We’ve Found the One Man Feingold Won’t Call Out (Apparently)
Ninety-six years ago, voters won the constitutional right to choose their own senators. But in all but four states, the governor decides who will fill the seat after a vacancy. Now, there’s a drive in Congress for a constitutional amendment requiring a special election to fill a Senate vacancy.
The push comes in the wake of several recent Senate shake-ups — most prominently, the controversy surrounding President Obama’s vacant Senate seat.
In December, federal authorities arrested Rod Blagojevich, then-governor of Illinois, and accused him of trying to sell Obama’s former Senate seat to the highest bidder. At a news conference the same day, Dick Durbin, Illinois’ other senator, declared there was only one way out: “I think the Illinois General Assembly should enact a law as quickly as possible calling for a special election.”
Here’s why a new law would be needed: The assembly, like 45 other state legislatures, long ago gave its governor the exclusive power to fill Senate vacancies. The option to bestow such power is part of the 17th Amendment, the same one that provides for the direct election of senators.
Illinois lawmakers did not pass a special election law, but they did impeach Blagojevich — though not before he appointed Roland Burris to the Senate. Burris is now struggling to hang on to his new job; earlier this week, he pleaded in Chicago for understanding after admitting he tried to raise money for Blagojevich while seeking the Senate appointment.
“I ask you … to stop the rush to judgment,” he said. “You know the real Roland. I’ve done nothing wrong, and I have absolutely nothing to hide.”
Wisconsin Democratic Sen. Russ Feingold says “enough is enough.” He wants every state to do as Wisconsin has done: fill Senate vacancies only by special election.
“It’s time to put the power to replace senators where it belongs — with the people,” he says. “That’s the way it’s been for the House since the Constitution was written, and I don’t think the Senate should be any different.”
To make special elections the law of the land, Feingold is proposing what would be the Constitution’s 28th Amendment. Joining him are several prominent House Republicans, including the former chairman of the Judiciary Committee, Wisconsin’s James Sensenbrenner.
“Elected senators have a mandate from the people,” Sensenbrenner says. “Appointed senators have a mandate from one person: the governor. And in terms of effective representation in the Senate, you’ve got a lot more clout if you were sent there by the people, rather than having a friend who happened to be governor at the time.”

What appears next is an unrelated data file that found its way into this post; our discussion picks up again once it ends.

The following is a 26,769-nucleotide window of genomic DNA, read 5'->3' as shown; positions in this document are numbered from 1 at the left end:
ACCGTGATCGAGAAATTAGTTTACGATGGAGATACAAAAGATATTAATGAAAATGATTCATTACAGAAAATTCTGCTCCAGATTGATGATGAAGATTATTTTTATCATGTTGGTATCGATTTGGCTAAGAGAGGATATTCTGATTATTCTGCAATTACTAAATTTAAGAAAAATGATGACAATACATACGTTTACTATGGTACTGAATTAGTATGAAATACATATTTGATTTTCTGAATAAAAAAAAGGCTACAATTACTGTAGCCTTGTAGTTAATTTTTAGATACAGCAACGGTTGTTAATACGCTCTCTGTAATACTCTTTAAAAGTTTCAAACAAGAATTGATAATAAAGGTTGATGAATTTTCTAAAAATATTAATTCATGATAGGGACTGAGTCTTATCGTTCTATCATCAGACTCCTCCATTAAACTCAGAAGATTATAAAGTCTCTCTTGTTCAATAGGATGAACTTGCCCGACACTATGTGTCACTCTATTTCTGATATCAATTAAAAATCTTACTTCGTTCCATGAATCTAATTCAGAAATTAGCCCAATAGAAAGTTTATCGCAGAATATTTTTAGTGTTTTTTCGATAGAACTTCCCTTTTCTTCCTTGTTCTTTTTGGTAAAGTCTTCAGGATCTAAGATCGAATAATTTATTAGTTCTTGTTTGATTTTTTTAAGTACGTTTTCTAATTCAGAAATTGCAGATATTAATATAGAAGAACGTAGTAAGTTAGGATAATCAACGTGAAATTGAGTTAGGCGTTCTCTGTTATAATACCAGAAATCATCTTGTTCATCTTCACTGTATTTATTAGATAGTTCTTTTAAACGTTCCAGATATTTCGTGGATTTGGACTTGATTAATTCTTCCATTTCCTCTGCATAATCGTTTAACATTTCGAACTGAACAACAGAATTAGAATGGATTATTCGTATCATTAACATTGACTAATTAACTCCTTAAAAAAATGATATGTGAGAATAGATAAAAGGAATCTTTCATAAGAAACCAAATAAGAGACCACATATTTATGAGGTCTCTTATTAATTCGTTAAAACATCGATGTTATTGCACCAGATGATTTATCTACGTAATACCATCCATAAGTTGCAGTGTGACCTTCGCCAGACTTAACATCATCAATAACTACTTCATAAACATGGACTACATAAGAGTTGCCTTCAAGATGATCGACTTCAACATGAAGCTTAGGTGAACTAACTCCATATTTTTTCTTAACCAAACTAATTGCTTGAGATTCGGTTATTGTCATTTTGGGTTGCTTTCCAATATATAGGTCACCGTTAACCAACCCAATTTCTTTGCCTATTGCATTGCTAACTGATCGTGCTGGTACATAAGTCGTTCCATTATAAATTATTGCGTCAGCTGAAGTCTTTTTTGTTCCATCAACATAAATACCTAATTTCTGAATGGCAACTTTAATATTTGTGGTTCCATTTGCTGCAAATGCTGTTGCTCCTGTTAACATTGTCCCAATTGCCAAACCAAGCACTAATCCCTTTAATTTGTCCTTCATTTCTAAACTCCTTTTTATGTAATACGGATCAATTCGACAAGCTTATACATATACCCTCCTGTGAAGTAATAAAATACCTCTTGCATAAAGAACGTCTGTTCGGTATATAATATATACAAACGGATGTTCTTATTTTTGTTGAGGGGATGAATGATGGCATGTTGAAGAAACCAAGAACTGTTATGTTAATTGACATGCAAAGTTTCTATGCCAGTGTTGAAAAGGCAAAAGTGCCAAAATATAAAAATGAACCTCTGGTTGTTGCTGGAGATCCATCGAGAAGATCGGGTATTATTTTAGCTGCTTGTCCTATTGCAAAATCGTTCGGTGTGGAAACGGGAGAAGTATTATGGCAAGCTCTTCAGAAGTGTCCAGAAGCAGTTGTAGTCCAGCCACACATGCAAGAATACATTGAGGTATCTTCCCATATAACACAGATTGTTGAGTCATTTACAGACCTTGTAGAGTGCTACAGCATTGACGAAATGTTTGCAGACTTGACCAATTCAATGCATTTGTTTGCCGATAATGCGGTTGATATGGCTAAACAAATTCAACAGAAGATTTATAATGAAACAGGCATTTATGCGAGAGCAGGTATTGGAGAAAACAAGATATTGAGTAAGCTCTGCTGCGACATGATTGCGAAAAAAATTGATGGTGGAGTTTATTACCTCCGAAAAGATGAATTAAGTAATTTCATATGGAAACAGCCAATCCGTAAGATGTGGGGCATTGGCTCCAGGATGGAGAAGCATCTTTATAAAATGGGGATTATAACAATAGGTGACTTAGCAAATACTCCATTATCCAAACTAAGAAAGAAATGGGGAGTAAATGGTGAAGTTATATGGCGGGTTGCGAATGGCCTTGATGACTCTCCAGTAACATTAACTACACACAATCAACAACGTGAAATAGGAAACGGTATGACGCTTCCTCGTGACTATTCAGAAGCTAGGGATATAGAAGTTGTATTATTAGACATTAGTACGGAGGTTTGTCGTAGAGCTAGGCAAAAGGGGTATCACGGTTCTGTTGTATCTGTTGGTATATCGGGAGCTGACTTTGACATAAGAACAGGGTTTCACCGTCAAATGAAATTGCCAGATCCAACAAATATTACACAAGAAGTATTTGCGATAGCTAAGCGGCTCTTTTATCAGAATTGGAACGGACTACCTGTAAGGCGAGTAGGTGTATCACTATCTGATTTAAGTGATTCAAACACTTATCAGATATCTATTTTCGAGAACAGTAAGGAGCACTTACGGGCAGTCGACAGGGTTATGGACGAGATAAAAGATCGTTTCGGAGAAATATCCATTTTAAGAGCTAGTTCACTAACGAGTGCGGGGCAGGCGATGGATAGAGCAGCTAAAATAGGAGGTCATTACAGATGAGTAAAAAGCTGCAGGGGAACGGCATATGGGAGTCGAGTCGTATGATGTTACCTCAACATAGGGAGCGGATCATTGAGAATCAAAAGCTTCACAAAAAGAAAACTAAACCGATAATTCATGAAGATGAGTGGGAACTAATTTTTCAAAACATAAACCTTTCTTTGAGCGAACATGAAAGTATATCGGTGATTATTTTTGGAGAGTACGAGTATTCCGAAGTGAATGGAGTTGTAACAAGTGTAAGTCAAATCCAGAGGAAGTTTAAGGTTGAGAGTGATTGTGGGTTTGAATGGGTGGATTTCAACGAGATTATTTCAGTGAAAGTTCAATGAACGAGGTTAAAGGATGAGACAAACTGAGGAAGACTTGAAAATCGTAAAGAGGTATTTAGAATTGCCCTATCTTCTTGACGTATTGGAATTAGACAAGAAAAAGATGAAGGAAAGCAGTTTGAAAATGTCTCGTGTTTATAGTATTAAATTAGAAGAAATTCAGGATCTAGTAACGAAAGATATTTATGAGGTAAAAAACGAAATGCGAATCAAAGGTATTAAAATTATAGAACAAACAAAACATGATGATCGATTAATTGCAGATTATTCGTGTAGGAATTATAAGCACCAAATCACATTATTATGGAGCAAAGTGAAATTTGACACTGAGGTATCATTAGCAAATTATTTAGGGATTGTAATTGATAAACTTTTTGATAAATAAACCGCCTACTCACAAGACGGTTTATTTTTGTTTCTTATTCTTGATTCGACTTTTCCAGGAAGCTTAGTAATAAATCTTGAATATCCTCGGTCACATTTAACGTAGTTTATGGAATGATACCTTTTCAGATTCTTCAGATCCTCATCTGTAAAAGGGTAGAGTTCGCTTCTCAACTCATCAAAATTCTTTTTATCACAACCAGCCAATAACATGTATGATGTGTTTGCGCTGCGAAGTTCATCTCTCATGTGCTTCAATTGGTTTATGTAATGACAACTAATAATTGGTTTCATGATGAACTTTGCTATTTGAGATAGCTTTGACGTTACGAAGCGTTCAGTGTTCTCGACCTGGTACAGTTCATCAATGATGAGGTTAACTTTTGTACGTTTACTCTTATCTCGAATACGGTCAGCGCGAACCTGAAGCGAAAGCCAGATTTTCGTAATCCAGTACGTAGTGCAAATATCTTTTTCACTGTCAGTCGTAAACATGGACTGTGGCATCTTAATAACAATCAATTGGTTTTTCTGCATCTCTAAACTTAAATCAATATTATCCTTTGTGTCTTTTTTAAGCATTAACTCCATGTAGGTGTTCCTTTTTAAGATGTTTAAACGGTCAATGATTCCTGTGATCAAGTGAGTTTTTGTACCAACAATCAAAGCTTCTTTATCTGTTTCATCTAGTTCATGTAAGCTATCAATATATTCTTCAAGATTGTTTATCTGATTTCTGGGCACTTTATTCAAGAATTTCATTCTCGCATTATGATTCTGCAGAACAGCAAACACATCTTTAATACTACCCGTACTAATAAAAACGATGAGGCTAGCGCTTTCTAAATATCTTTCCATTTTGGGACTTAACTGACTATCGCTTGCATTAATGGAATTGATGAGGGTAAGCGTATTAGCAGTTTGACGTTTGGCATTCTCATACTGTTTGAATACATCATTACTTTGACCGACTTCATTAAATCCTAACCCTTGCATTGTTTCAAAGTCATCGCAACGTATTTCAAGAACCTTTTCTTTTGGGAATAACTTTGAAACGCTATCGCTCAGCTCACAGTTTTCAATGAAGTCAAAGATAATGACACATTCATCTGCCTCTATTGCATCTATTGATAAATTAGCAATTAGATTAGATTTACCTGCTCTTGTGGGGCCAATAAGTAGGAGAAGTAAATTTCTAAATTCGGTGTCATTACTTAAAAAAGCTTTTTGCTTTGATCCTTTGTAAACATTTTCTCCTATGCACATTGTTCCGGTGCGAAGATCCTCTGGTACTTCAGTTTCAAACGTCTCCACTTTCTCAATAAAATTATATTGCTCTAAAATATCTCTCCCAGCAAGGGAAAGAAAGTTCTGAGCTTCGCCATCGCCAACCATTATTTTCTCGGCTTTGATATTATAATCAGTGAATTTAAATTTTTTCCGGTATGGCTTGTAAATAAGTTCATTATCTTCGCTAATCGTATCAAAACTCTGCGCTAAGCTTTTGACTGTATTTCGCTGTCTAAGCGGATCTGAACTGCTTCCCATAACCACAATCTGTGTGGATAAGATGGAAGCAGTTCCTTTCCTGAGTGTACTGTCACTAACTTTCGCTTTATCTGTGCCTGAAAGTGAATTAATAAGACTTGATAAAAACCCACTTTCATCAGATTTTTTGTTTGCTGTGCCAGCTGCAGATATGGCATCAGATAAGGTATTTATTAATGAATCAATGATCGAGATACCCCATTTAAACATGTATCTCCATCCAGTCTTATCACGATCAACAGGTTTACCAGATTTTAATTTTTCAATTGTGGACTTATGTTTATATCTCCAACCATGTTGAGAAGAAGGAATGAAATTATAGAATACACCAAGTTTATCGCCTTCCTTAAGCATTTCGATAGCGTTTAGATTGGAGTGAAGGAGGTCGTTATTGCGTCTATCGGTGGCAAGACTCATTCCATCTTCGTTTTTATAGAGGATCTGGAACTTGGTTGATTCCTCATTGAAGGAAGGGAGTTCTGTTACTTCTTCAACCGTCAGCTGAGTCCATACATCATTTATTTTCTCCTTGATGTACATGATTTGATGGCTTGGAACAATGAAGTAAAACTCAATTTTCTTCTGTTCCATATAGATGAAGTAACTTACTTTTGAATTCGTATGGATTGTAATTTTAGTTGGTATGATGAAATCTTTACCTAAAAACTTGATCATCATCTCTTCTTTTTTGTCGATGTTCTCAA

It appears, the news yesterday of Sen. Ted Kennedy (D-MA) asking the Massachuestts State Legislature to change his states laws (currently now a special election after Democratic worries in 2004 Republican Governor Mitt Romney was going to replace Sen. John Kerry with a member of the GOP if he was elected President) from a special election back to a governor’s replacement pick has seen no such statement from Feingold.
Senator Edward M. Kennedy of Massachusetts, terminally ill with brain cancer, has asked state legislative leaders to change the law and let Gov. Deval Patrick appoint a temporary replacement upon the senator’s death.
Under current law, the seat would be vacant until a special election could be held 145 to 160 days later. But Senator Kennedy, a 77-year-old Democrat, wrote in a letter to the governor and leaders of the legislature that he wanted Massachusetts to have full representation in the Senate during that five-month period.
Until 2004, state law called for the governor to appoint a temporary replacement if a Senate seat became vacant. But when Senator John Kerry, a Democrat, was running for president that year, the Democratic-controlled state legislature wanted to deny the governor at the time — Mitt Romney, a Republican — the power to name a successor if Mr. Kerry won.
In his letter, Mr. Kennedy wrote that he supported the 2004 law, but he added, “I also believe it is vital for this Commonwealth to have two voices speaking for the needs of its citizens and two votes in the Senate during the approximately five months between a vacancy and an election.”
Mr. Kennedy also asked that Mr. Patrick “obtain, as a condition of appointment of the interim Senator, an explicit personal commitment not to become a candidate in the special election.”
Anyone else think of the name “Benjamin A. Smith” when Kennedy asked for the place-holder specifically not become a candidate in the special election? Historical buffs will remember him as JFK’s roommate at Harvard he had as his successor to his Senate seat when he was elected President in 1960. Ted, then 28 or 29, was too young to serve in the Senate and had to wait for the 1962 Special Election to win the seat outright.
History has reduced Smith to the butt of jokes as “the Kennedy Brothers’ Seat-Warmer.”
Kennedy is no doubt creating another scenario in which the Massachusetts Senate seat will have another “Seat-Warmer” until the Kennedy-family approved candidate — likely Ted’s own wife Victoria — can win the seat in the 2010 or 2012 election.
The reason why I raise this question is that Feingold is notorious for not letting his pet-projects die, let alone get railroaded in the process. Is Russ Feingold — a notorious caucus bickerer — going to just let Ted Kennedy’s own personal demands that his Senate seat become some sort of “family heirloom” only he can pick and choose should fill it?
Who knows, but this was one heck of a floor speech by Feingold in February. Hate to see it go to waste.